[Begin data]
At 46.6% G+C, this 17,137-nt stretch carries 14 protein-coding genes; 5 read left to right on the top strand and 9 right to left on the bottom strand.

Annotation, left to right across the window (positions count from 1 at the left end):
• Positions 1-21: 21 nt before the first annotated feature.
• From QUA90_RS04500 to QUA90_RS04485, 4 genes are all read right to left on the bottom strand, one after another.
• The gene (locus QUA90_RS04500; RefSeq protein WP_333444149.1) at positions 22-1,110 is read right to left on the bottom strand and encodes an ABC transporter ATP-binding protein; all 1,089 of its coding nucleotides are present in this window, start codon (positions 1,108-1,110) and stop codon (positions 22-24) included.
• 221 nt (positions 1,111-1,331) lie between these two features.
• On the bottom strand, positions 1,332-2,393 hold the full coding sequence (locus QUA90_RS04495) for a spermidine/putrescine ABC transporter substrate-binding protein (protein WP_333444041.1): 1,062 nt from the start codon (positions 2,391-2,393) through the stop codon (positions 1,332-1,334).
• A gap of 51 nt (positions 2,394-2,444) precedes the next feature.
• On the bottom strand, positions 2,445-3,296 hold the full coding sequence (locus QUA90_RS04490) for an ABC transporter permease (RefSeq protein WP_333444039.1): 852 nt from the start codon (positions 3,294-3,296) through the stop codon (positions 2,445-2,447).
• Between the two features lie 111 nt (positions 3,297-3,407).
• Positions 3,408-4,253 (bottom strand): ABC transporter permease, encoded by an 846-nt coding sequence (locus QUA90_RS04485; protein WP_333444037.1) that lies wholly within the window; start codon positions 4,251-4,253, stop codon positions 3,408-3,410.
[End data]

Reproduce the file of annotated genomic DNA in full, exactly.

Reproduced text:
At 46.6% G+C, this 17,137-nt stretch carries 14 protein-coding genes; 5 read left to right on the top strand and 9 right to left on the bottom strand.

Annotation, left to right across the window (positions count from 1 at the left end):
• Positions 1-21: 21 nt before the first annotated feature.
• From QUA90_RS04500 to QUA90_RS04485, 4 genes are all read right to left on the bottom strand, one after another.
• The gene (locus QUA90_RS04500; RefSeq protein WP_333444149.1) at positions 22-1,110 is read right to left on the bottom strand and encodes an ABC transporter ATP-binding protein; all 1,089 of its coding nucleotides are present in this window, start codon (positions 1,108-1,110) and stop codon (positions 22-24) included.
• 221 nt (positions 1,111-1,331) lie between these two features.
• On the bottom strand, positions 1,332-2,393 hold the full coding sequence (locus QUA90_RS04495) for a spermidine/putrescine ABC transporter substrate-binding protein (protein WP_333444041.1): 1,062 nt from the start codon (positions 2,391-2,393) through the stop codon (positions 1,332-1,334).
• A gap of 51 nt (positions 2,394-2,444) precedes the next feature.
• On the bottom strand, positions 2,445-3,296 hold the full coding sequence (locus QUA90_RS04490) for an ABC transporter permease (RefSeq protein WP_333444039.1): 852 nt from the start codon (positions 3,294-3,296) through the stop codon (positions 2,445-2,447).
• Between the two features lie 111 nt (positions 3,297-3,407).
• Positions 3,408-4,253 (bottom strand): ABC transporter permease, encoded by an 846-nt coding sequence (locus QUA90_RS04485; protein WP_333444037.1) that lies wholly within the window; start codon positions 4,251-4,253, stop codon positions 3,408-3,410.